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I'm in the process of figuring out how to wire a park model cabin to my existing 200amp service. The crux right now is sizing my feeder wire appropriately. I currently have 2-2-2-4 MHF running to a subpanel 150' from the main panel, which feeds a 50amp camper outlet. My options are to either use this subpanel to feed the cabin (40' run from subpanel to cabin, totalling ~190'), or run a new line from the main panel to the cabin (~135' run).

The cabin currently has a 60amp main breaker. Appliances include electric stove, wall unit AC/heat pump, electric water heater, lights and outlets. I plan on changing the stove to a gas stove, and I'll be predominantly using a wood stove for heat. I want to add a dishwasher and compact laundry machine/dryer. I imagine I'll swap the main breaker to 100amp when all is said and done.

So.... should I just run the cabin off the 2-2-2-4 mhf via the subpanel, or lay new cable directly from the main breaker? If so, should I run 2-2-2-4 MHF ($1.78/ft), or alternatively lowes has a screaming deal on 4/0-4/0-2/0 URD (1.37/ft, +$0.35/ft for 4AWG AL USE-2... $1.72/ft), and I can add a 4 awg ground separately.

Kinda separate from the gauge question is how to wire the main breaker panel for this. I have a Square D homelite SO2040VP meter-main-panel... which does not have feed through lugs, but they do sell Square D HOML2125 125amp sub feed lugs for about $50, which looks like it uses two breaker slots to feed a subpanel without protection. From what I can tell it can fit up to 300mcm, which includes 4/0. Is this the right way to go about it?

Park model cabins are small residential structures built to ANSI 119.5 codes. Typically ~400 sqft, leisure dwellings.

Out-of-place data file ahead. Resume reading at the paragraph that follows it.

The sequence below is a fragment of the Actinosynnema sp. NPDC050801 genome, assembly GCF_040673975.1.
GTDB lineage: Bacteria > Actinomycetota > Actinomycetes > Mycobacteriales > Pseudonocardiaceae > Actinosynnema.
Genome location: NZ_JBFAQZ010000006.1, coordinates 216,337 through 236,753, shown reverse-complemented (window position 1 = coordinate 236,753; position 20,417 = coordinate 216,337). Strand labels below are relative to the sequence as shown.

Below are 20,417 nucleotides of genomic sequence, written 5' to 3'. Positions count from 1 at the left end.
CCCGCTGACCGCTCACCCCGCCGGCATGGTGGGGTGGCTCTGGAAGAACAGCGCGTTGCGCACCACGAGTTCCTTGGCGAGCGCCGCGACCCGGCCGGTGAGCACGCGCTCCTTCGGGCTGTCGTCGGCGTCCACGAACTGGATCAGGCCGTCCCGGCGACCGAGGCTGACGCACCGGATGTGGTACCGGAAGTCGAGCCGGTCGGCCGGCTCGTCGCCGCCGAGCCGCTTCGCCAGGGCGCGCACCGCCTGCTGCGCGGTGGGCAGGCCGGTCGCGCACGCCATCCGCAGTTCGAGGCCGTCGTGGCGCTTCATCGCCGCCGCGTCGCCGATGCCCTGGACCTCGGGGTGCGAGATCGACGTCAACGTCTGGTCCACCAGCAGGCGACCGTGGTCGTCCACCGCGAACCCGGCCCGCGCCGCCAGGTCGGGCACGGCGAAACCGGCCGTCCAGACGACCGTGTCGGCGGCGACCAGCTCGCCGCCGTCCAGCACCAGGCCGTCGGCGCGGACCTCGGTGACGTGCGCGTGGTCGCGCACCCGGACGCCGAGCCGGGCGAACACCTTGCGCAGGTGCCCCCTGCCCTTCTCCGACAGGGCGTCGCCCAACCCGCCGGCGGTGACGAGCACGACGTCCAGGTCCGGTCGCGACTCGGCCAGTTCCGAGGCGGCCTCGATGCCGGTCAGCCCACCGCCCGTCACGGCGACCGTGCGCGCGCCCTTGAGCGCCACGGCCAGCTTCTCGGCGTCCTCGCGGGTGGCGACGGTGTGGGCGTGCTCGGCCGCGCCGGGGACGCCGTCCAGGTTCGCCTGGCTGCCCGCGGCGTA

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    What, exactly, is " a park model cabin"? Is this a brand of pre-fab cabin? An RV of some sort? Please edit to clarify what that is.
    – FreeMan
    Dec 9, 2021 at 12:59
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How much power do you need at the cabin?

A park cabin is not an RV, it's a manufactured home and is regulated like a house, not an RV. (unless it was built by FEMA, then you're on NEC 2005 with amendments to delete AFCI requirements).

Appliances include electric stove, wall unit AC/heat pump, electric water heater, lights and outlets. I plan on changing the stove to a gas stove, and I'll be predominantly using a wood stove for heat. I want to add a dishwasher and compact laundry machine/dryer.

So this basically "ticks all the boxes" for an all-electric home, that typically maxes out a 100A service. That is typical of manufactured homes, because it makes the home easier to provision at the site. Compact appliances tend to be electric too, but "compact" does not mean they use any less power. You plan a gas range but that means bringing gas into a manufactured home that was never built for it -- that's a royal pain and a half. I gather you dislike the usability of electric ranges? Look into induction ranges - totally different animal, and you can "try it on for size" with a a $60 electric induction hot-plate which plugs in. (It's limited to 1500W of course, only because it plugs in).